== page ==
When you work with standards it is hard to differentiate.
Take for example the browser market. Not all browsers are created equal. Taking a look at the 4 major browsers on the market today, and trying to summarize each one in a sentence, this is what you will get:
- Internet Explorer – Largest “customer base”, not adhering to standards
- Firefox – Full of plugins, liked by developers and bloggers, memory hog
- Safari – Fastest browser on the market
- Opera – Great for embedded and mobile platforms, no market on desktops
These browsers provide the same kind of functionality – internet access. Each one of them is a brand of its own, differentiated from the others for better or worse.
As a vendor selling standardized technology and SDKs for other developers to work with, the differentiation issue is important. I have discussed the characteristics of a good protocol stack in the past, and from the impending flame war going on around IE 8 web standards, it got me thinking again – how do we differentiate ourselves? The answer is design and support.
Design deals with all of the issues raised when I mentioned web browsers earlier.
A good SDK must take into account a varied customer base, where each one takes their product in a different direction. It needs to be:
- Interoperable (Internet Explorer) – Last but not least, as we’re dealing with standards – it should be interoperable
- Flexible (Firefox) – to allow customer differentiation and innovation to be developed around and on top of the SDK itself
- Optimized (Firefox) - both for memory use and performance, so it will fit tiny devices and memory/CPU sensitive products
- Portable (Opera) – to fit as many customer needs as possible, and not only a single niche market or platform. Some customers want to develop an end-to-end solution and will use the SDK on client and server products in parallel. Other customers would rather rely on a single SDK for multiple product lines which are similar (doing VoIP on both WiFi phones and WiFi access points for example)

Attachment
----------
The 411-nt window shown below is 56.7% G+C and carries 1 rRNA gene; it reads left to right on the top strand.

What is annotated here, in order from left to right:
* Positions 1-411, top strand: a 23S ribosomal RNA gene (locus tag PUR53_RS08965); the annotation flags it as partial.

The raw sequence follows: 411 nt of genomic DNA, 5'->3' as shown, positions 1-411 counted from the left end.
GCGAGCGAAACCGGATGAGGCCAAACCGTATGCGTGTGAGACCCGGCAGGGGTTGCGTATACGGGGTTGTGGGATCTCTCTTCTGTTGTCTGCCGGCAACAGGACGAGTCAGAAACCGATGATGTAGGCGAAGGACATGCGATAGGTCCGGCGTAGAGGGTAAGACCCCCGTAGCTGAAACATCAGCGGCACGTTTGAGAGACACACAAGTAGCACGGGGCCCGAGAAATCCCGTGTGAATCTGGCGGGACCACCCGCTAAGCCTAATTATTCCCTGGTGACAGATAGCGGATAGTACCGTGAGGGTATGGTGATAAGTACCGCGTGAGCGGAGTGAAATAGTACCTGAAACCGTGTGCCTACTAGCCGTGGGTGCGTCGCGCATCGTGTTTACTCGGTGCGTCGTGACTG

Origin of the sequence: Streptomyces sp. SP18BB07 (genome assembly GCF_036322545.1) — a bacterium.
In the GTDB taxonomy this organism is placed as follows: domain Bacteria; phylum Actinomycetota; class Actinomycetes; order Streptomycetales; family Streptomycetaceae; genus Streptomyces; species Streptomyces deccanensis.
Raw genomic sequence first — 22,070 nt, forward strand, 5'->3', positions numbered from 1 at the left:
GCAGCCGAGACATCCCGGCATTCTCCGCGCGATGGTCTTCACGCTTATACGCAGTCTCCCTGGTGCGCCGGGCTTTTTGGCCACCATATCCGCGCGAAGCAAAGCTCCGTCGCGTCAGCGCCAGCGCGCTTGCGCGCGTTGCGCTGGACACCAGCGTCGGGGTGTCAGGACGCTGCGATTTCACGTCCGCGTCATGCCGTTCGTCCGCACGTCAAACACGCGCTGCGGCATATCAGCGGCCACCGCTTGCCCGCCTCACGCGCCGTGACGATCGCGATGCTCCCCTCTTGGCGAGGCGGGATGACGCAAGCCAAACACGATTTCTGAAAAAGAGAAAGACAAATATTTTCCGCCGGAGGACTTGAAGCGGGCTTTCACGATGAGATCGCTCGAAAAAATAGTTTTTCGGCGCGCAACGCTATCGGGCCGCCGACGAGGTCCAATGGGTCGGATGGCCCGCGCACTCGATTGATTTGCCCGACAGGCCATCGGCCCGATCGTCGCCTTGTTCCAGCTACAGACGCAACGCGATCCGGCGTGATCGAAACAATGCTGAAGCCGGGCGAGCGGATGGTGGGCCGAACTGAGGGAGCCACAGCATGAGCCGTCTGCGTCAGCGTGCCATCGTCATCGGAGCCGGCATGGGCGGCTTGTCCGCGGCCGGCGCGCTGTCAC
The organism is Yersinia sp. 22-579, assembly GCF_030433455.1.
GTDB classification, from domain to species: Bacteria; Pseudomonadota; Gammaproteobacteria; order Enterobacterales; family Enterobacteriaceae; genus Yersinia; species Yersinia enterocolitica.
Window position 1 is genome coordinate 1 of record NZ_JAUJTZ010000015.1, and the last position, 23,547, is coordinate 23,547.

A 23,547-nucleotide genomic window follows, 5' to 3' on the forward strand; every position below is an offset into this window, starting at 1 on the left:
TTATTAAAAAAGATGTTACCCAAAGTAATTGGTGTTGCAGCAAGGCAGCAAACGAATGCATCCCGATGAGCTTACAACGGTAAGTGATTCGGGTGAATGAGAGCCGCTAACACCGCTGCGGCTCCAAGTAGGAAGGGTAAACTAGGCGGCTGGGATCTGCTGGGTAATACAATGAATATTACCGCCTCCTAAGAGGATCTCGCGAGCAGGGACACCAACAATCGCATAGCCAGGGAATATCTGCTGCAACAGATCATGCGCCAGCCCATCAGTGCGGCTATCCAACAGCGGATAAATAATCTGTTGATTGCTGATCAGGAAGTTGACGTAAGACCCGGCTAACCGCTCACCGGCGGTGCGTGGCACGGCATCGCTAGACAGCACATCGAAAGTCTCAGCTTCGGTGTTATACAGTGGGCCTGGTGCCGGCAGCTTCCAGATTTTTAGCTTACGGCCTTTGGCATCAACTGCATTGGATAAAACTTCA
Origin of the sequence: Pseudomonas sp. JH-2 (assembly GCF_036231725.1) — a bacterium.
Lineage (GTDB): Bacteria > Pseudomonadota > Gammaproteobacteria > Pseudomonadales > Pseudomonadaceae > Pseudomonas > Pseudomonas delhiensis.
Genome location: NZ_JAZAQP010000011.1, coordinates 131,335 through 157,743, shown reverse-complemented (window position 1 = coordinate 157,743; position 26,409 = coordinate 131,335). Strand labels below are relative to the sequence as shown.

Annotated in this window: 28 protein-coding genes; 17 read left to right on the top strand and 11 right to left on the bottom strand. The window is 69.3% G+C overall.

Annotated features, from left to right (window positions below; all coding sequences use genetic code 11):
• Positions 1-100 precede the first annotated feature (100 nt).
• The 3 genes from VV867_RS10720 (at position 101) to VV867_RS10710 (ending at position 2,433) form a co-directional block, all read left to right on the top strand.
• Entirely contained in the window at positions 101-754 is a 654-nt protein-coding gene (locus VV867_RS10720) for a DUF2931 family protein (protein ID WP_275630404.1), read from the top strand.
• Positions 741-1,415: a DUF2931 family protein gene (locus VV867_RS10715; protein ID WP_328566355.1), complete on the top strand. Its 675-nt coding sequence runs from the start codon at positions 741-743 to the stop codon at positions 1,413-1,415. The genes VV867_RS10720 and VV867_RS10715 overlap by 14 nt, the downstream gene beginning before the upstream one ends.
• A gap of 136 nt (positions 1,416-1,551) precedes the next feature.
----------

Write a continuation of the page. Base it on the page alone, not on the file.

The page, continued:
- Scalable – otherwise, it can’t fit large scale servers
As these are SDKs going to developers, these products tend to be quite complex. This makes support a crucial issue to customers:
- Debugging – SDKs should have enough debugging technologies built into them to make the work of those developing products with them easier. These should include flexible logging mechanisms, internal inspection capabilities exposed to developers, etc.
- Maintenance – Not part of the SDK itself, but a crucial part nonetheless. Developers using SDKs should have a technical point of contact for handling issues arising during their development – be it questions on how to use the APIs, interoperability issues or bugs.
- Upgrades - Standards don’t live in a vacuum. They evolve, requiring vendors to add more functionality into their own products. To enable this, SDKs should also evolve and allow for easy upgrading with backward compatibility.
In my many years of providing SDKs to customers, I can say that the major design considerations are the factors affecting the purchase decisions of most first time customers, while the support factors are those that in the end make the difference between the vendors for repeat customers.
My suggestion to those of you who are looking for SDKs to work with is to take a look at the SDK vendors and see who gets more repeat customers – these are the vendors to work with.